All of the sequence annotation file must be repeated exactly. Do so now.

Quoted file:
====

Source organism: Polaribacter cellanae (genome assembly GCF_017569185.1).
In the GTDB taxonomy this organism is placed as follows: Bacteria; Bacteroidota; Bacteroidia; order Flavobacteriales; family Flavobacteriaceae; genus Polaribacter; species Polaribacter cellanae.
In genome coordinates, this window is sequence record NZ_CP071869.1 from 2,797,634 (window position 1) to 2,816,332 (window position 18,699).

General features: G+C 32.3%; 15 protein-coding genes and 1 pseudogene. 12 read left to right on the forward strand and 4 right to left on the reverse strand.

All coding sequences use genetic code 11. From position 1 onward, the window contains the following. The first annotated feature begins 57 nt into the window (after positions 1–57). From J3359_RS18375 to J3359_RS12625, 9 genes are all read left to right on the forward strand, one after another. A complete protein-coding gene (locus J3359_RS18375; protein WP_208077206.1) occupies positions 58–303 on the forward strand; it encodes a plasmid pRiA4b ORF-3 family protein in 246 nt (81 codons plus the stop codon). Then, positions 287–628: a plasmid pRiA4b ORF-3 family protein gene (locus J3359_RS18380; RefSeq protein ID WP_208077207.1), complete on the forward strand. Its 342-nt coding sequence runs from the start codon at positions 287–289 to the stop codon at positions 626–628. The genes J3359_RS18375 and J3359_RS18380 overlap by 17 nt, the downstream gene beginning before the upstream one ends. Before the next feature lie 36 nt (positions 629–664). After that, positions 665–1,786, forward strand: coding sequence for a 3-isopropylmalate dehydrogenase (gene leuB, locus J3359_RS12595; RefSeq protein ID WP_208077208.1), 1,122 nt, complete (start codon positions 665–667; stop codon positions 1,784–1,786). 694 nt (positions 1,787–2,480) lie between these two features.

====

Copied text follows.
Source organism: Polaribacter cellanae (genome assembly GCF_017569185.1).
In the GTDB taxonomy this organism is placed as follows: Bacteria; Bacteroidota; Bacteroidia; order Flavobacteriales; family Flavobacteriaceae; genus Polaribacter; species Polaribacter cellanae.
In genome coordinates, this window is sequence record NZ_CP071869.1 from 2,797,634 (window position 1) to 2,816,332 (window position 18,699).

General features: G+C 32.3%; 15 protein-coding genes and 1 pseudogene. 12 read left to right on the forward strand and 4 right to left on the reverse strand.

All coding sequences use genetic code 11. From position 1 onward, the window contains the following. The first annotated feature begins 57 nt into the window (after positions 1–57). From J3359_RS18375 to J3359_RS12625, 9 genes are all read left to right on the forward strand, one after another. A complete protein-coding gene (locus J3359_RS18375; protein WP_208077206.1) occupies positions 58–303 on the forward strand; it encodes a plasmid pRiA4b ORF-3 family protein in 246 nt (81 codons plus the stop codon). Then, positions 287–628: a plasmid pRiA4b ORF-3 family protein gene (locus J3359_RS18380; RefSeq protein ID WP_208077207.1), complete on the forward strand. Its 342-nt coding sequence runs from the start codon at positions 287–289 to the stop codon at positions 626–628. The genes J3359_RS18375 and J3359_RS18380 overlap by 17 nt, the downstream gene beginning before the upstream one ends. Before the next feature lie 36 nt (positions 629–664). After that, positions 665–1,786, forward strand: coding sequence for a 3-isopropylmalate dehydrogenase (gene leuB, locus J3359_RS12595; RefSeq protein ID WP_208077208.1), 1,122 nt, complete (start codon positions 665–667; stop codon positions 1,784–1,786). 694 nt (positions 1,787–2,480) lie between these two features.